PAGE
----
In the era of direct-to-consumer, social commerce, performance marketing and marketplace plays, you’d be forgiven for thinking that apps belong in 2011. It can be easy for marketers to become overly focused on new channels that are creating additional revenue. However, according to Accenture’s 9th wave of Covid consumer research, two in three consumers continue to use brand apps for ordering. Apps remain an important part of retailers’ overall digital engagement strategies, even as t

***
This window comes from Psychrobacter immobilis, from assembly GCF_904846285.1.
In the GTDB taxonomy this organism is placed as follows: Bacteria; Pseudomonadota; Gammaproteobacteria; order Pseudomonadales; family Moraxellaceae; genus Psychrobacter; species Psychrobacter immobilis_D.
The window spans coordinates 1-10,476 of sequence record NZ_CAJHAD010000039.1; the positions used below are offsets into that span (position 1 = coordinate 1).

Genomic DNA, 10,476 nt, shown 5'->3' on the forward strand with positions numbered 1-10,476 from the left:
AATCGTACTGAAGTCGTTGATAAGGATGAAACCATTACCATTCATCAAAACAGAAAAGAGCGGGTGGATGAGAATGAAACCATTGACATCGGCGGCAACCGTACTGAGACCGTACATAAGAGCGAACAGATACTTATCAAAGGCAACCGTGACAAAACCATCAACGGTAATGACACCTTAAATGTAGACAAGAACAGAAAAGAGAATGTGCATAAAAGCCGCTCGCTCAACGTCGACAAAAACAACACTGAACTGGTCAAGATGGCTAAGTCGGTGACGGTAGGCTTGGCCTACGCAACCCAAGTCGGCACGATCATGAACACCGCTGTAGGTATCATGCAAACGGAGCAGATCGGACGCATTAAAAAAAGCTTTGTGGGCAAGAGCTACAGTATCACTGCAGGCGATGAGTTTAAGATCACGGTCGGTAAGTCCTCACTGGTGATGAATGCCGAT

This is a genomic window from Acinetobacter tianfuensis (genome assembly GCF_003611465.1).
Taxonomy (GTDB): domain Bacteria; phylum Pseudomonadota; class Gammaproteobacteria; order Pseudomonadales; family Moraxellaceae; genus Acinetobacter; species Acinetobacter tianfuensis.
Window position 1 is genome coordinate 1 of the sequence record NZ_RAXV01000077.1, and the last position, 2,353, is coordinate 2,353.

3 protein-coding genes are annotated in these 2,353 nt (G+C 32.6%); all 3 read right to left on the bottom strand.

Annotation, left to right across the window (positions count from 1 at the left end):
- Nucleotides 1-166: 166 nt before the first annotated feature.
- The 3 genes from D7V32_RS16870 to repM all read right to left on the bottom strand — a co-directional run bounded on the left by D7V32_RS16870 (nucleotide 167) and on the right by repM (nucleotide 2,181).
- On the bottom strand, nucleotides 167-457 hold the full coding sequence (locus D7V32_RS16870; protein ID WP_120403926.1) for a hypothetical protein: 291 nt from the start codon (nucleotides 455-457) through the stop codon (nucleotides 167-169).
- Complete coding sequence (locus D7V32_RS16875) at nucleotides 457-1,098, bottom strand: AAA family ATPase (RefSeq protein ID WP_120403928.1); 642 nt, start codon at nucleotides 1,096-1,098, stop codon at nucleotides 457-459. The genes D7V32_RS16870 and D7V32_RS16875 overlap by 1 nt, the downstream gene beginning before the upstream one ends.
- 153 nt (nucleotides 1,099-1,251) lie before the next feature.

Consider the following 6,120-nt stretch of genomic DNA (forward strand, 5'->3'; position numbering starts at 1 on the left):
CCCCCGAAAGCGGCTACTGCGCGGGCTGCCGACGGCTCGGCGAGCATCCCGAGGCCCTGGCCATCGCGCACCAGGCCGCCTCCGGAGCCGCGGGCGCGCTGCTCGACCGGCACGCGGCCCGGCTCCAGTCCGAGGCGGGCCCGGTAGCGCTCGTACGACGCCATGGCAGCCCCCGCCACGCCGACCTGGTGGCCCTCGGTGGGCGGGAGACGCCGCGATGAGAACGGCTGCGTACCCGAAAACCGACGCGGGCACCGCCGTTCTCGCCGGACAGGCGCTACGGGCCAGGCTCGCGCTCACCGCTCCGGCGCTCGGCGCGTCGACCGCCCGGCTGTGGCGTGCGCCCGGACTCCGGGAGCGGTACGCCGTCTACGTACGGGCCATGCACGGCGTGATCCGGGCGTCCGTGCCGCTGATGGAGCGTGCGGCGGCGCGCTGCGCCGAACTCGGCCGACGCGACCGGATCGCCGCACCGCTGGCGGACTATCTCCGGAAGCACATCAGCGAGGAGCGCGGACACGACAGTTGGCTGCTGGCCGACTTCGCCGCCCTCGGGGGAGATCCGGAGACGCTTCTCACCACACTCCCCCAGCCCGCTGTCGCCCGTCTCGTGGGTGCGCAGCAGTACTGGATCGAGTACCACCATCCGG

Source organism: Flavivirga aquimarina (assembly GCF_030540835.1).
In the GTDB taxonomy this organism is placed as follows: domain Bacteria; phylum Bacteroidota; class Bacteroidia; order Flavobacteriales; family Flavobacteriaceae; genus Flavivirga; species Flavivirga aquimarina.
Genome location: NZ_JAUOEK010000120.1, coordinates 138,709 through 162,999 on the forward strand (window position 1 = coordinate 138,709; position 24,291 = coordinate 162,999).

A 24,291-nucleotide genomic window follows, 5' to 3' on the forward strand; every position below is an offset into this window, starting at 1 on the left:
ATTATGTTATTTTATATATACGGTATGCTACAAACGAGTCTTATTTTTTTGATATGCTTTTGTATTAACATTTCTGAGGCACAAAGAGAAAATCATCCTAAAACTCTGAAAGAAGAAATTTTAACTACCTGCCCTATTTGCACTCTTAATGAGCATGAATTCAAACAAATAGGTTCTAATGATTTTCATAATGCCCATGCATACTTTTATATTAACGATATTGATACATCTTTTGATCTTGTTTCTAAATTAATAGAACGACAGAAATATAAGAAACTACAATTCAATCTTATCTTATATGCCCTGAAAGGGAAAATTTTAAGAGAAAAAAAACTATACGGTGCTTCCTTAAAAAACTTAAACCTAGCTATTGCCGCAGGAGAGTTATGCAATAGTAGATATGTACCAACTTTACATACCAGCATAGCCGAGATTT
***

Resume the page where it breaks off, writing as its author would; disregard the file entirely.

s the digital landscape has become more crowded and more sophisticated and customer touchpoints become increasingly fragmented and intermediated. Given how consumers’ relationships with brands have become intermediated — for instance, by gig-economy delivery companies — having a direct digital line to consumers, one that is personalised, data-rich and brand-specific, is more useful than ever. However, building and deploying an app in 2021 is part of a far more complex and multifaceted consideration than it was a decade ago. You must take the time to carefully map and understand your customers’ relationship with your brand and enhance that relationship as part of a broader brand and digital strategy. Our Covid consumer research reveals that some of the fastest-growing channels for consumers are live-streaming (33 per cent) and social commerce (36 per cent). Your app strategy should be connected to these novel and fast-growing brand touchpoints. When customers enter your brand ecosystem through various touchpoints, you maximise your ability to personalise your relationships with them. When every moment is made shoppable, you increase the chance of conversion. The ultimate goal of a retail brand strategy is to create deep, personal, lasting relationships with customers across brand touchpoints. You should draw on available data from all brand interactions to develop insights into your customers’ behaviours, preferences and profiles to determine how your app can enhance and deepen their relationship with you. A good example of the integration of digital strategies from a customer-facing brand can be seen in the activation that Coca-Cola undertook in 2020. By iterating ita long-running personalisation of labels on bottles in stores, the brand invited users to post selfies with the hashtag #shareacoke. By integrating a brand marketing campaign, a personalisation strategy and presence on new and emerging digital touchpoints, Coca-Cola was able to meet consumers where they already were, in the moments that mattered, to produce a deep, personalised and delightful experience. The mechanics of a strategy will be different for retailers to those of an FMCG company, and they will be different between retail categories and brands. The important takeaway is the need to approach a fragmented digital landscape with a personal, ongoing, and seamless brand experience with end consumers in mind. For brands operating on a patchwork of legacy systems, this can be challenging. Consumers don’t care about the legacy issues in your tech stack — they want a convenient, continuous and meaningful experience across touchpoints. Retailers should ensure that their technology, however it is configured, enables them to deliver highly memorable and engaging moments. This means producing a single, unified and dynamic picture of the consumer to drive connected experiences. You should be able to produce coherent and connected experiences across channels to support storytelling with your consumers wherever you are meeting them. Research shows that 64 per cent of customers will switch brands for a more relevant experience, making this is mission-critical for retailers. For beauty retailer Mecca, live-streaming is an important piece of its relationship with customers. The rise of makeup tutorials has seen beauty consumers become organically video-oriented. Mecca has extended its customer service ethos to digital channels to meet its consumers in the moments that matter, recognising that they already prefer to consume relevant video content. The brand’s decision to extend customer service to live-streaming within its app — where customers can chat in real-time and add products directly to their basket — extends its brand drivers to digital touchpoints and keeps an ongoing human connection with customers throughout the brand’s digital offerings. Each moment is personal, relevant, engaging and shoppable. The hype that “apps are back” is clearly true. But it’s no longer a case of “build the app and promote it to consumers”. Retailers must integrate their app into their broader brand and engagement strategy, link them back to their brand values, and proceed with a strategic awareness of how their app will contribute to a seamless, personal and connected customer experience.